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Toxic oxygen metabolite production by circulating phagocytic cells in inflammatory bowel disease.
  1. J G Williams,
  2. L E Hughes,
  3. M B Hallett
  1. Department of Surgery, University of Wales, College of Medicine, Heath Park, Cardiff.

    Abstract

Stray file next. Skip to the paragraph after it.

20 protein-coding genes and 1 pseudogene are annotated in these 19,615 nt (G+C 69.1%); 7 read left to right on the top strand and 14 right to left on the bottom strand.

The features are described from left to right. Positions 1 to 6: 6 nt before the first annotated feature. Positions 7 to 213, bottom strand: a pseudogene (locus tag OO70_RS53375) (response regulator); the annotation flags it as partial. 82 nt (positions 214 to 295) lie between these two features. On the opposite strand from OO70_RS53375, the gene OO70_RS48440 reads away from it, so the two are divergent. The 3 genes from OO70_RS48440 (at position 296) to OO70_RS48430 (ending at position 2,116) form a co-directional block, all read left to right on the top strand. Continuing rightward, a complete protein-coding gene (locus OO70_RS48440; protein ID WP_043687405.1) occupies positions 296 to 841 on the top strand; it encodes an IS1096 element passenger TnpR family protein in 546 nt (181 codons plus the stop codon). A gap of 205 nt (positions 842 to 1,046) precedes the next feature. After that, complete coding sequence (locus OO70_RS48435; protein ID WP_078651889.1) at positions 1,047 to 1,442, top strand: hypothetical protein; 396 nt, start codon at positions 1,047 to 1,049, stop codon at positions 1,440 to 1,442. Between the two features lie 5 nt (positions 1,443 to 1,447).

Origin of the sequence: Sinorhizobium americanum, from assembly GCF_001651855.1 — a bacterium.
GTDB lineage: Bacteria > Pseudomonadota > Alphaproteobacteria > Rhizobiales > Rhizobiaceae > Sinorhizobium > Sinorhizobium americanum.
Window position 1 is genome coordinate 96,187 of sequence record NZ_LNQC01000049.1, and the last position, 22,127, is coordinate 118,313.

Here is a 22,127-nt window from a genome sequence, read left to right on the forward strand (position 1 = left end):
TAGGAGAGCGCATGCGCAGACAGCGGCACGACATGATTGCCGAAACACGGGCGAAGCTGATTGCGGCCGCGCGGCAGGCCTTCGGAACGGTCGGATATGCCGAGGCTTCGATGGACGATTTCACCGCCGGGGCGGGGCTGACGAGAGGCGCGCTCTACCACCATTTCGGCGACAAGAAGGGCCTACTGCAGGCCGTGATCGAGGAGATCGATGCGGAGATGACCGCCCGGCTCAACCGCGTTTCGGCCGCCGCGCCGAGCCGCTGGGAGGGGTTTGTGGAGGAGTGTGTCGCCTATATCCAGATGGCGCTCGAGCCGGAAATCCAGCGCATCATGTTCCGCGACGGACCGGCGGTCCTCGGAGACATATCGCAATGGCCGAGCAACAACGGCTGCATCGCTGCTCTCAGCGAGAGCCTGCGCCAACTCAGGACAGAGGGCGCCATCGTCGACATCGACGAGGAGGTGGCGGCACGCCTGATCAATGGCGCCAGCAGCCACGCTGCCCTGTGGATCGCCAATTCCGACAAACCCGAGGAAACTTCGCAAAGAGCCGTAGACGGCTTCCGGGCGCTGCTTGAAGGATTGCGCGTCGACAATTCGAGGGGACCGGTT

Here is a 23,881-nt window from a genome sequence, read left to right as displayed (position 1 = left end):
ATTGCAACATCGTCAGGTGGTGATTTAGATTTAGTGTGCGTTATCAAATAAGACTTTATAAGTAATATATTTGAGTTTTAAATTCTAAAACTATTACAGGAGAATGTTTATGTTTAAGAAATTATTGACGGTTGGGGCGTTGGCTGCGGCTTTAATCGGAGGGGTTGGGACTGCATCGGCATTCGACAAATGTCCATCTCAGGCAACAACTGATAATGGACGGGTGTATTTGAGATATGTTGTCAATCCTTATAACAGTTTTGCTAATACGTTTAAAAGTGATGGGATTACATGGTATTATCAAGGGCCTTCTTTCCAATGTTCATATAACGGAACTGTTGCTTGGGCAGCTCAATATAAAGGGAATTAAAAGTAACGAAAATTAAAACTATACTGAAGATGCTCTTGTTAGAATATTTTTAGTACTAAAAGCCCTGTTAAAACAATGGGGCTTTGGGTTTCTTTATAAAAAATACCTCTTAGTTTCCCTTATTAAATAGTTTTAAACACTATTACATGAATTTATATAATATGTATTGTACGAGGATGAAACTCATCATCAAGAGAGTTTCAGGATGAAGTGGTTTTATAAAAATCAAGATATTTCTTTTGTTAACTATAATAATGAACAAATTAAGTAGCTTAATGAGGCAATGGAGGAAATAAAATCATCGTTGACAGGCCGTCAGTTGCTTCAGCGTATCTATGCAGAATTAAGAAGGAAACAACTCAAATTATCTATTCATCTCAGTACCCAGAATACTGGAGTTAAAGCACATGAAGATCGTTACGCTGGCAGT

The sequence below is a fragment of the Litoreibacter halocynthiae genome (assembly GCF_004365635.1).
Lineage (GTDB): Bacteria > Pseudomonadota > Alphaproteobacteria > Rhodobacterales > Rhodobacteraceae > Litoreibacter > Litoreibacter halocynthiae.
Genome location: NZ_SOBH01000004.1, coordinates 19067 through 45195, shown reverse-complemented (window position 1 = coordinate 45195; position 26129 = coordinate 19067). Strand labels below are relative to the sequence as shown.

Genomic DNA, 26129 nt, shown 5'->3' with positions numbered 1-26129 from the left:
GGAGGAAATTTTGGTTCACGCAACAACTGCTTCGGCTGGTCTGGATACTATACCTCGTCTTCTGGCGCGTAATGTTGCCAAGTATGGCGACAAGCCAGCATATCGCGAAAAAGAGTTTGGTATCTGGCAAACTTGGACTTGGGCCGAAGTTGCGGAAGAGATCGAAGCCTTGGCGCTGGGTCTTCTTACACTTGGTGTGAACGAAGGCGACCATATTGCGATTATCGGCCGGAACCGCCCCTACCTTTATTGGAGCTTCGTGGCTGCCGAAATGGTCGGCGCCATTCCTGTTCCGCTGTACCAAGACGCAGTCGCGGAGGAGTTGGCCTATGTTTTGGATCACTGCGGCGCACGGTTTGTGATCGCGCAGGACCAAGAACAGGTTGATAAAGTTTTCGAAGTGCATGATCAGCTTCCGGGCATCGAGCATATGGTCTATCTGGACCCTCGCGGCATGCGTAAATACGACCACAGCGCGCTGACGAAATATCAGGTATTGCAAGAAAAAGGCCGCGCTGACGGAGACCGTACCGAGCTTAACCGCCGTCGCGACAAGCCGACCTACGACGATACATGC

To investigate the possibility that the oxidative capacity of phagocytic cells may be defective in inflammatory bowel disease, toxic oxygen metabolite production by circulating neutrophils and monocytes has been measured by luminol dependent chemiluminescence. Neutrophils from patients with Crohn's disease and ulcerative colitis produced significantly lower chemiluminescent responses after chemotactic stimulation with formylmethionylleucylphenylalanine (fMLP) than neutrophils from control patients, p = 0.018 and 0.043 respectively. Chemiluminescent responses of neutrophils from patients with inflammatory bowel disease, however, were similar to control responses when cells were stimulated with latex beads or phorbol myristate acetate. Monocytes from patients with Crohn's disease produced significantly greater levels of chemiluminescence than control monocytes when stimulated with either fMLP (p less than 0.002), phorbol myristate acetate (p less than 0.0005) or latex beads (p less than 0.002). Monocytes from patients with ulcerative colitis also produced significantly greater levels of chemiluminescence than controls when stimulated with latex beads (p less than 0.5) or phorbol myristate acetate (p less than 0.0005), although there was no difference in the level of chemiluminescence in response to fMLP. These results exclude a generalised defect in phagocytic cell oxidase activity in inflammatory bowel disease and suggest that circulating monocytes are 'activated'.

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